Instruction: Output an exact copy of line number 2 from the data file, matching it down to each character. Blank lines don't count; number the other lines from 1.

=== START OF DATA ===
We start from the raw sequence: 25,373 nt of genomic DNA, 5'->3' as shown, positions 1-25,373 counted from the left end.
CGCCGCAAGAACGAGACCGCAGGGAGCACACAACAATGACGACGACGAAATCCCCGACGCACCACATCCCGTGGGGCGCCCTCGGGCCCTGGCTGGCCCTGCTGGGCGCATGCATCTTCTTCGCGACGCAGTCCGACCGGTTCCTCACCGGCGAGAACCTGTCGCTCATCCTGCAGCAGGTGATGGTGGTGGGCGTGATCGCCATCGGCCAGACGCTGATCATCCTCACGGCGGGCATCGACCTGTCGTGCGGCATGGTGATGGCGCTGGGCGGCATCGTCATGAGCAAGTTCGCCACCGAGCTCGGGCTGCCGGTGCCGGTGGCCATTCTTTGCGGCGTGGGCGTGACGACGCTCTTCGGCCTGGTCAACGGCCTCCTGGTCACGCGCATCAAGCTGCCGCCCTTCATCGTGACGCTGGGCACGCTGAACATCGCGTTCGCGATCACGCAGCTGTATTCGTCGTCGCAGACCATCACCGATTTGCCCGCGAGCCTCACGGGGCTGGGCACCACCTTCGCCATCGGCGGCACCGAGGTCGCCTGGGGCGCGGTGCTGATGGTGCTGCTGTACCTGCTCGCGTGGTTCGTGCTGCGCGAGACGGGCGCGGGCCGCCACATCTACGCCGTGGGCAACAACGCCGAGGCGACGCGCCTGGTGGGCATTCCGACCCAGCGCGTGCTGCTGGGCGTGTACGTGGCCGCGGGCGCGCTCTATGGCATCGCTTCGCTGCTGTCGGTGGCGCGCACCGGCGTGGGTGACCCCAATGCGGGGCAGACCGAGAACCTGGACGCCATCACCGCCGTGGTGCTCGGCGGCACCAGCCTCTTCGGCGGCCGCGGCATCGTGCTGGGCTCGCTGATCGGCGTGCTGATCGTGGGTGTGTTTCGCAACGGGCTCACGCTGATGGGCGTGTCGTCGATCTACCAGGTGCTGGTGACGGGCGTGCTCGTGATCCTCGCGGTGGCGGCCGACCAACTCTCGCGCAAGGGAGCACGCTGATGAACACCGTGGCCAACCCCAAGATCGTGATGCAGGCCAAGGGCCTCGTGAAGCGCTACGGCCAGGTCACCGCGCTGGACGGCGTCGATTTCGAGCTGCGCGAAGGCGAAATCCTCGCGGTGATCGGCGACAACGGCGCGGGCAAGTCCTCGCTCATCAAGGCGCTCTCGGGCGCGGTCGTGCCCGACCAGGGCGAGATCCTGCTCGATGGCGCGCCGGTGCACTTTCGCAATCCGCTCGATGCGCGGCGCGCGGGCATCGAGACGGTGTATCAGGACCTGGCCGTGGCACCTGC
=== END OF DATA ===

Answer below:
CGCCGCAAGAACGAGACCGCAGGGAGCACACAACAATGACGACGACGAAATCCCCGACGCACCACATCCCGTGGGGCGCCCTCGGGCCCTGGCTGGCCCTGCTGGGCGCATGCATCTTCTTCGCGACGCAGTCCGACCGGTTCCTCACCGGCGAGAACCTGTCGCTCATCCTGCAGCAGGTGATGGTGGTGGGCGTGATCGCCATCGGCCAGACGCTGATCATCCTCACGGCGGGCATCGACCTGTCGTGCGGCATGGTGATGGCGCTGGGCGGCATCGTCATGAGCAAGTTCGCCACCGAGCTCGGGCTGCCGGTGCCGGTGGCCATTCTTTGCGGCGTGGGCGTGACGACGCTCTTCGGCCTGGTCAACGGCCTCCTGGTCACGCGCATCAAGCTGCCGCCCTTCATCGTGACGCTGGGCACGCTGAACATCGCGTTCGCGATCACGCAGCTGTATTCGTCGTCGCAGACCATCACCGATTTGCCCGCGAGCCTCACGGGGCTGGGCACCACCTTCGCCATCGGCGGCACCGAGGTCGCCTGGGGCGCGGTGCTGATGGTGCTGCTGTACCTGCTCGCGTGGTTCGTGCTGCGCGAGACGGGCGCGGGCCGCCACATCTACGCCGTGGGCAACAACGCCGAGGCGACGCGCCTGGTGGGCATTCCGACCCAGCGCGTGCTGCTGGGCGTGTACGTGGCCGCGGGCGCGCTCTATGGCATCGCTTCGCTGCTGTCGGTGGCGCGCACCGGCGTGGGTGACCCCAATGCGGGGCAGACCGAGAACCTGGACGCCATCACCGCCGTGGTGCTCGGCGGCACCAGCCTCTTCGGCGGCCGCGGCATCGTGCTGGGCTCGCTGATCGGCGTGCTGATCGTGGGTGTGTTTCGCAACGGGCTCACGCTGATGGGCGTGTCGTCGATCTACCAGGTGCTGGTGACGGGCGTGCTCGTGATCCTCGCGGTGGCGGCCGACCAACTCTCGCGCAAGGGAGCACGCTGATGAACACCGTGGCCAACCCCAAGATCGTGATGCAGGCCAAGGGCCTCGTGAAGCGCTACGGCCAGGTCACCGCGCTGGACGGCGTCGATTTCGAGCTGCGCGAAGGCGAAATCCTCGCGGTGATCGGCGACAACGGCGCGGGCAAGTCCTCGCTCATCAAGGCGCTCTCGGGCGCGGTCGTGCCCGACCAGGGCGAGATCCTGCTCGATGGCGCGCCGGTGCACTTTCGCAATCCGCTCGATGCGCGGCGCGCGGGCATCGAGACGGTGTATCAGGACCTGGCCGTGGCACCTGC